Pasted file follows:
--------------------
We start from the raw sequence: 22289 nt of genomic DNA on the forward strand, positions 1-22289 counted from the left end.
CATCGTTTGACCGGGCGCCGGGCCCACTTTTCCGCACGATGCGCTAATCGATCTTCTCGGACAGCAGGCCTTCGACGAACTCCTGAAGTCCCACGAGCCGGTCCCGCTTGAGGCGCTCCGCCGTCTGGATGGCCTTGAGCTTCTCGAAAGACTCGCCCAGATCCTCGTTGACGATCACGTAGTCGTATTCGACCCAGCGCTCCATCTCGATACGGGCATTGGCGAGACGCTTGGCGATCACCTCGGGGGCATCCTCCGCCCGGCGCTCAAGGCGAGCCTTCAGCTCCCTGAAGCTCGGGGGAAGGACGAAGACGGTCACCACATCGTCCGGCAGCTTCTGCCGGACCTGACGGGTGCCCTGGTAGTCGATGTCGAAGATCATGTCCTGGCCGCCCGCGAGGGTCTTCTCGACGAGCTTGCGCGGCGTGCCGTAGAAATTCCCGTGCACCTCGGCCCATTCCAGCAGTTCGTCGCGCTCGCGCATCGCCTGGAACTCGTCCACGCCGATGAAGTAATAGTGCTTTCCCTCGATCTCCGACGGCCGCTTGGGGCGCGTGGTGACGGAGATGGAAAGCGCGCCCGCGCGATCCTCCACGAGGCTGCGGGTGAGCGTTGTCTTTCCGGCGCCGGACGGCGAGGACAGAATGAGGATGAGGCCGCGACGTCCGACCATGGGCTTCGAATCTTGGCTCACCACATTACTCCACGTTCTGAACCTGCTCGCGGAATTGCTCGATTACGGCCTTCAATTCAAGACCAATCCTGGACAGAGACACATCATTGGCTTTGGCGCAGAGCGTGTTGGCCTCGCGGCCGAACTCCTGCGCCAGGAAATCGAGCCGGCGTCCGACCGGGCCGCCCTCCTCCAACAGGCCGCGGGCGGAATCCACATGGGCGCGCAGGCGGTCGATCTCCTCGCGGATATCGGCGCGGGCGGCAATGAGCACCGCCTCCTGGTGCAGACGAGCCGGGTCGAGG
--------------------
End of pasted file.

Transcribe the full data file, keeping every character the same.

We start from the raw sequence: 22289 nt of genomic DNA on the forward strand, positions 1-22289 counted from the left end.
CATCGTTTGACCGGGCGCCGGGCCCACTTTTCCGCACGATGCGCTAATCGATCTTCTCGGACAGCAGGCCTTCGACGAACTCCTGAAGTCCCACGAGCCGGTCCCGCTTGAGGCGCTCCGCCGTCTGGATGGCCTTGAGCTTCTCGAAAGACTCGCCCAGATCCTCGTTGACGATCACGTAGTCGTATTCGACCCAGCGCTCCATCTCGATACGGGCATTGGCGAGACGCTTGGCGATCACCTCGGGGGCATCCTCCGCCCGGCGCTCAAGGCGAGCCTTCAGCTCCCTGAAGCTCGGGGGAAGGACGAAGACGGTCACCACATCGTCCGGCAGCTTCTGCCGGACCTGACGGGTGCCCTGGTAGTCGATGTCGAAGATCATGTCCTGGCCGCCCGCGAGGGTCTTCTCGACGAGCTTGCGCGGCGTGCCGTAGAAATTCCCGTGCACCTCGGCCCATTCCAGCAGTTCGTCGCGCTCGCGCATCGCCTGGAACTCGTCCACGCCGATGAAGTAATAGTGCTTTCCCTCGATCTCCGACGGCCGCTTGGGGCGCGTGGTGACGGAGATGGAAAGCGCGCCCGCGCGATCCTCCACGAGGCTGCGGGTGAGCGTTGTCTTTCCGGCGCCGGACGGCGAGGACAGAATGAGGATGAGGCCGCGACGTCCGACCATGGGCTTCGAATCTTGGCTCACCACATTACTCCACGTTCTGAACCTGCTCGCGGAATTGCTCGATTACGGCCTTCAATTCAAGACCAATCCTGGACAGAGACACATCATTGGCTTTGGCGCAGAGCGTGTTGGCCTCGCGGCCGAACTCCTGCGCCAGGAAATCGAGCCGGCGTCCGACCGGGCCGCCCTCCTCCAACAGGCCGCGGGCGGAATCCACATGGGCGCGCAGGCGGTCGATCTCCTCGCGGATATCGGCGCGGGCGGCAATGAGCACCGCCTCCTGGTGCAGACGAGCCGGGTCGAGG